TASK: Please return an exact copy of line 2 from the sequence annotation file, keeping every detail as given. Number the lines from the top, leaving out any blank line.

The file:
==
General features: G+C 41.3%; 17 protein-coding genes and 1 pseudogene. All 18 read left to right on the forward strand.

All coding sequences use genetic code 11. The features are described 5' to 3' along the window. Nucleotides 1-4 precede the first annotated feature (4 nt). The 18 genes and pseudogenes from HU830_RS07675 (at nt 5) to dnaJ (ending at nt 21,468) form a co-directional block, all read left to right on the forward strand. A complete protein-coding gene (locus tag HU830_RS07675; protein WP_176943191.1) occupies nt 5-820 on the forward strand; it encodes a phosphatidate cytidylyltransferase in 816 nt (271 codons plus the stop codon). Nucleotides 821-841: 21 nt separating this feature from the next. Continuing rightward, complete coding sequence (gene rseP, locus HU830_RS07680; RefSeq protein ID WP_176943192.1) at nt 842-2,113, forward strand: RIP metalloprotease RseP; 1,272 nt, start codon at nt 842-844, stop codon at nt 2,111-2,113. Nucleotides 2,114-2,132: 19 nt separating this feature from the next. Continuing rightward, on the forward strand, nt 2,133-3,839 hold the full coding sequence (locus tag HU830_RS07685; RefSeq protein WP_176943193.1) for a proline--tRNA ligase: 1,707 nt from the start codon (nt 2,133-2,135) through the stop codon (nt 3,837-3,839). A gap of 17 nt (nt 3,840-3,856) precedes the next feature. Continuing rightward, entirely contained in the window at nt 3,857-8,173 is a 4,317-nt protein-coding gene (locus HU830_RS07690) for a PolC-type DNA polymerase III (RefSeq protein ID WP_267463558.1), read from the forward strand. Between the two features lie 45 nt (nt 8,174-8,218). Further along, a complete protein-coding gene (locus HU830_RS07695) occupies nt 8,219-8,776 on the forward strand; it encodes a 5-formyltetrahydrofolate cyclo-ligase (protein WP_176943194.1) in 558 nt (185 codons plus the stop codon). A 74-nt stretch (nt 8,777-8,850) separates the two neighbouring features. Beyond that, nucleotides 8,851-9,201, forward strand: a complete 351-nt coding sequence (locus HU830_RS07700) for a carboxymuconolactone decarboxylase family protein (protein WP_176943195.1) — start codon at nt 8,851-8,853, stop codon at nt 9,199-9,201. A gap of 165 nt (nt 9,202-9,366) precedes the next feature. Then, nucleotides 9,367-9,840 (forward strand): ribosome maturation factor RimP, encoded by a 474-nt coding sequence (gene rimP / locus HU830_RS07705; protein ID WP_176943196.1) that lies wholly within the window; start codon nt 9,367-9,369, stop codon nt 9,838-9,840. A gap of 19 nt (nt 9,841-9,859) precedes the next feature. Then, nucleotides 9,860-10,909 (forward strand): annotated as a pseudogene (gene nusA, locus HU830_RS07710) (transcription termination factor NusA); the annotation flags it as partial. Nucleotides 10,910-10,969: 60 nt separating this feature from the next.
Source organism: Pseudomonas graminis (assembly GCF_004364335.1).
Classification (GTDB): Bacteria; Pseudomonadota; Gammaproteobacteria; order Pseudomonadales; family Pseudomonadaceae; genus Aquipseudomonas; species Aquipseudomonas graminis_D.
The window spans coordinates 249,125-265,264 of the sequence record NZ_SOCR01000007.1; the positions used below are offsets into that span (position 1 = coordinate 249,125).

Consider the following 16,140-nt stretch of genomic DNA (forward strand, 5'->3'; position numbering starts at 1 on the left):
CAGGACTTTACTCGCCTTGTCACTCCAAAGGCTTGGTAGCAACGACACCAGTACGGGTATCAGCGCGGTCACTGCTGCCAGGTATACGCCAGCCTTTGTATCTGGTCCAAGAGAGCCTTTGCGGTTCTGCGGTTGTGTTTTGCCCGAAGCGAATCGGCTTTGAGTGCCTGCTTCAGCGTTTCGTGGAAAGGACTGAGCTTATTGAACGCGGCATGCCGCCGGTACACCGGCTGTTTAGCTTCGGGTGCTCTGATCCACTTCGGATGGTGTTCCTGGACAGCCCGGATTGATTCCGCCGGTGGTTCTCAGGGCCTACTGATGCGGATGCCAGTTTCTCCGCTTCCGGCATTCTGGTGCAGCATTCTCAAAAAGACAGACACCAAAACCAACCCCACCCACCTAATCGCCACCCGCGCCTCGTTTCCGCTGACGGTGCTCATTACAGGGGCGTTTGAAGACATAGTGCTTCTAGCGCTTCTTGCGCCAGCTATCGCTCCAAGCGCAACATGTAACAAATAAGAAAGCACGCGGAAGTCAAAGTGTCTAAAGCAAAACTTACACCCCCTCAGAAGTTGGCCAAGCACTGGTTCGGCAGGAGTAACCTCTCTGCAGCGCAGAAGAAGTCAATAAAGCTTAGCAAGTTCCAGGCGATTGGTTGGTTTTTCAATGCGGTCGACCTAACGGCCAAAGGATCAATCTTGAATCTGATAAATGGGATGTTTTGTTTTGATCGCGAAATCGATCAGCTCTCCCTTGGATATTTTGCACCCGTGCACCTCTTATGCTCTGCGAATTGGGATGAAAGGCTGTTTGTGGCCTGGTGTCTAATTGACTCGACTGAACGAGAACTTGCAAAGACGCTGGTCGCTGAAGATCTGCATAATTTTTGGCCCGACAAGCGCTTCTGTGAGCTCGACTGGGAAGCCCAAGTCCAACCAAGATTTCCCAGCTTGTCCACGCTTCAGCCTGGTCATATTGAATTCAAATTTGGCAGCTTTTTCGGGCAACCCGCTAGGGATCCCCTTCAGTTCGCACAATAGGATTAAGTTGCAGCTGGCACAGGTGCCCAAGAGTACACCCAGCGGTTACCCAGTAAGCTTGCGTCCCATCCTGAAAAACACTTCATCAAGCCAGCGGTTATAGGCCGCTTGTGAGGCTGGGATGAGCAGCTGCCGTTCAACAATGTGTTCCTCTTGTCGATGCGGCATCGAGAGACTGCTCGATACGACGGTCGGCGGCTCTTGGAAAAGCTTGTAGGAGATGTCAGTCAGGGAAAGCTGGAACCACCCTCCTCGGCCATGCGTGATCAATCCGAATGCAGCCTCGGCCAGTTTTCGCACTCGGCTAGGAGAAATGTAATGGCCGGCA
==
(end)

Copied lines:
All coding sequences use genetic code 11. The features are described 5' to 3' along the window. Nucleotides 1-4 precede the first annotated feature (4 nt). The 18 genes and pseudogenes from HU830_RS07675 (at nt 5) to dnaJ (ending at nt 21,468) form a co-directional block, all read left to right on the forward strand. A complete protein-coding gene (locus tag HU830_RS07675; protein WP_176943191.1) occupies nt 5-820 on the forward strand; it encodes a phosphatidate cytidylyltransferase in 816 nt (271 codons plus the stop codon). Nucleotides 821-841: 21 nt separating this feature from the next. Continuing rightward, complete coding sequence (gene rseP, locus HU830_RS07680; RefSeq protein ID WP_176943192.1) at nt 842-2,113, forward strand: RIP metalloprotease RseP; 1,272 nt, start codon at nt 842-844, stop codon at nt 2,111-2,113. Nucleotides 2,114-2,132: 19 nt separating this feature from the next. Continuing rightward, on the forward strand, nt 2,133-3,839 hold the full coding sequence (locus tag HU830_RS07685; RefSeq protein WP_176943193.1) for a proline--tRNA ligase: 1,707 nt from the start codon (nt 2,133-2,135) through the stop codon (nt 3,837-3,839). A gap of 17 nt (nt 3,840-3,856) precedes the next feature. Continuing rightward, entirely contained in the window at nt 3,857-8,173 is a 4,317-nt protein-coding gene (locus HU830_RS07690) for a PolC-type DNA polymerase III (RefSeq protein ID WP_267463558.1), read from the forward strand. Between the two features lie 45 nt (nt 8,174-8,218). Further along, a complete protein-coding gene (locus HU830_RS07695) occupies nt 8,219-8,776 on the forward strand; it encodes a 5-formyltetrahydrofolate cyclo-ligase (protein WP_176943194.1) in 558 nt (185 codons plus the stop codon). A 74-nt stretch (nt 8,777-8,850) separates the two neighbouring features. Beyond that, nucleotides 8,851-9,201, forward strand: a complete 351-nt coding sequence (locus HU830_RS07700) for a carboxymuconolactone decarboxylase family protein (protein WP_176943195.1) — start codon at nt 8,851-8,853, stop codon at nt 9,199-9,201. A gap of 165 nt (nt 9,202-9,366) precedes the next feature. Then, nucleotides 9,367-9,840 (forward strand): ribosome maturation factor RimP, encoded by a 474-nt coding sequence (gene rimP / locus HU830_RS07705; protein ID WP_176943196.1) that lies wholly within the window; start codon nt 9,367-9,369, stop codon nt 9,838-9,840. A gap of 19 nt (nt 9,841-9,859) precedes the next feature. Then, nucleotides 9,860-10,909 (forward strand): annotated as a pseudogene (gene nusA, locus HU830_RS07710) (transcription termination factor NusA); the annotation flags it as partial. Nucleotides 10,910-10,969: 60 nt separating this feature from the next.